Upcoming Due Dates: Completed Rough Draft of "What is Right?" Essay - Due Wednesday, 2/10 (Formative)
Students: We will work on writing our introduction paragraphs on Monday, and we use a "hook" to grab readers' attention in our writing. If you want to use an interesting quote for your hook, find a quote this weekend that connects to the thesis of your essay and bring it to class on Monday.
This week in English, our main focus was on drafting the "What is Right?" inquiry-based essay.
Student and families: Here is the assignment sheet and success criteria for this assignment.
Here are some highlights from this week's learning:
- Students used their completed Inquiry Charts to determine a "big idea" from their summary sections. They worked on creating a coherent, three-point thesis that incorporates this big idea and its connection to our three sources in class.
- Students then worked on drafting the body paragraphs of their essay. Here is the outline we are using for this.
- Amidst their drafting, students also used this Checklist for Success to ensure their essay is the best piece of writing it can be.
- We also looked at examples of anonymous students' detailed paragraphs. The intention of this was to help students reflect on the choices they make in their own writing.
- Monday, we will work on creating a strong introduction and conclusion for our essays.
Reminders: Bring a rock on Monday.
New Unit: Geologic Time
Inquiry: How can we read the "Story of Earth?" What evidence is written by rapid and slow changes over time?
Learning Targets for the week: I can explain relative time. I can use relative time techniques including cross-cutting and superposition to determine a sequence of events.
This week we started our new unit, Geology. The students are really excited and have done very well on our cross-cutting and superposition problems as they logically determine from a 'slice of Earth' the order of layers or events. This video explains these principles beautifully. Please check it out! https://www.youtube.com/watch?v=EadTLGMu3LI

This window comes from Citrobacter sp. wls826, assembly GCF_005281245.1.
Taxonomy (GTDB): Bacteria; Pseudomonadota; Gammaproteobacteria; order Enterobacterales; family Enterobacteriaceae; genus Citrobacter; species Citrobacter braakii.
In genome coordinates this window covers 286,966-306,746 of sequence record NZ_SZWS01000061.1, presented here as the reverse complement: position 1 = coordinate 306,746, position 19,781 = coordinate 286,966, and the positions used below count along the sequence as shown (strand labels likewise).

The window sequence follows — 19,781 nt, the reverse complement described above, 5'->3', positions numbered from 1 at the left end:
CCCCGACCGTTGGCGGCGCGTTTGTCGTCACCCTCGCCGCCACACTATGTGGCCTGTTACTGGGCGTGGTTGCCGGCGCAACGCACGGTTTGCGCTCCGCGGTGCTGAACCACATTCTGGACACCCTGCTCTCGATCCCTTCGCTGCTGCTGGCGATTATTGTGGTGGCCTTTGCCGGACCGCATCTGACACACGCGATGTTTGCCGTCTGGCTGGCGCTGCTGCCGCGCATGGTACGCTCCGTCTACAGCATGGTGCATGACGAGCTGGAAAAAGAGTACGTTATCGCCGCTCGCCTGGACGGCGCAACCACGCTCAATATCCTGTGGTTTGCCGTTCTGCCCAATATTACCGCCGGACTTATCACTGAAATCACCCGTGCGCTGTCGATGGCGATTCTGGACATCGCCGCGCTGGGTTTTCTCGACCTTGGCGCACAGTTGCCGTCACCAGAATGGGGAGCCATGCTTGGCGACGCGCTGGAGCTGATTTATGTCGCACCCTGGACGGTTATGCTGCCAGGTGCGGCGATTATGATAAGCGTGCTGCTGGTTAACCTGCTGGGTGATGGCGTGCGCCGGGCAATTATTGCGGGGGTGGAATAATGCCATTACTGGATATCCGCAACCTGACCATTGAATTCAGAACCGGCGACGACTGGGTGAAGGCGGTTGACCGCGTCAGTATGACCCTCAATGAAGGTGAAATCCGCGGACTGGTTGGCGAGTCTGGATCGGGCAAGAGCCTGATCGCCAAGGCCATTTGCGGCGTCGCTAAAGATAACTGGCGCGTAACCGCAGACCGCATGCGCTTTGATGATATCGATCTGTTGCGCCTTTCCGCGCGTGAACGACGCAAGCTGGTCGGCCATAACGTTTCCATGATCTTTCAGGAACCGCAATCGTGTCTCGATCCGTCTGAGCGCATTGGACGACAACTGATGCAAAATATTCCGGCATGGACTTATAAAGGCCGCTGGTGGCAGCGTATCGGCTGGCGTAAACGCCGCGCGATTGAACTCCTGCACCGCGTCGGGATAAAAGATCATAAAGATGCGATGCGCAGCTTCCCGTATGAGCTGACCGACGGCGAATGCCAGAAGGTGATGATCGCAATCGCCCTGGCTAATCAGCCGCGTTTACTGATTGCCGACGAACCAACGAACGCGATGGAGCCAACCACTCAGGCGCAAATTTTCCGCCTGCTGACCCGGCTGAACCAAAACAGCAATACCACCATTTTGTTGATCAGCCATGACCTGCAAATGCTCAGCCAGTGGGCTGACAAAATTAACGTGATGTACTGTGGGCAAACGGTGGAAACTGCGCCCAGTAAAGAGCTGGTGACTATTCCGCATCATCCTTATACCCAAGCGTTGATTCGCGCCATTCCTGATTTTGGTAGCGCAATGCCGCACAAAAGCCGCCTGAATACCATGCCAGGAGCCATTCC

PE with Stelzner
After collaborating and designing a game, students are teaching their game to their peers. It is an amazing learning process, teaching your peers!
Essential Question: To what extent can we “read” the story of Earth?
Upcoming Assessments: Summative assessment Thursday, February 11th
Learning Targets to be Assessed:
-I can explain explain the differences between relative and absolute time.
-I can explain how rounding, sorting and size provide evidence of depositional environment and history.
-I can use relative time techniques including cross-cutting and superposition to determine a sequence of events.
-I can explain how the geologic time scale is organized.
Each day at the beginning of class students record a “Word Worth Knowing” in their notebook. The word is directly related to the content of the day. Every Thursday, students are assessed on their knowledge of these vocabulary terms. The vocabulary assessments consist of five words (chosen from throughout the semester). Click here to access the list of words worth knowing for this semester. I highly encourage all students to make flash cards with the new words each week so that they can practice for a few minutes each day or up to 30 minutes a week. These assessments are recorded as formative assessments in Skyward.
This week, students investigated how sedimentary rocks can be used as clues to understanding past environments. By analyzing the conditions under which different types of sediment are deposited, students were able to infer the relationship between water velocity and sediment deposition. In addition, students learned about and created a series of images to illustrate how clastic and chemical sedimentary rocks form.
Our bird of the week was the western meadowlark.
Check out these links to review the content or extend your learning
Sedimentary Rock Animation
How sedimentary rocks form
Relative vs. Absolute Time
Visual Art with Ms. Newstadt
Students finished up their great "Shaded Spheres" and are moving on to gesture drawing in preparation for a unit on Movement and the work of Miriam Schapiro! Students first described and analyzed a few of her paintings using specific adjectives, the elements of art, and the principles of design. We will act as models and artists on Monday to capture figures and dynamic action!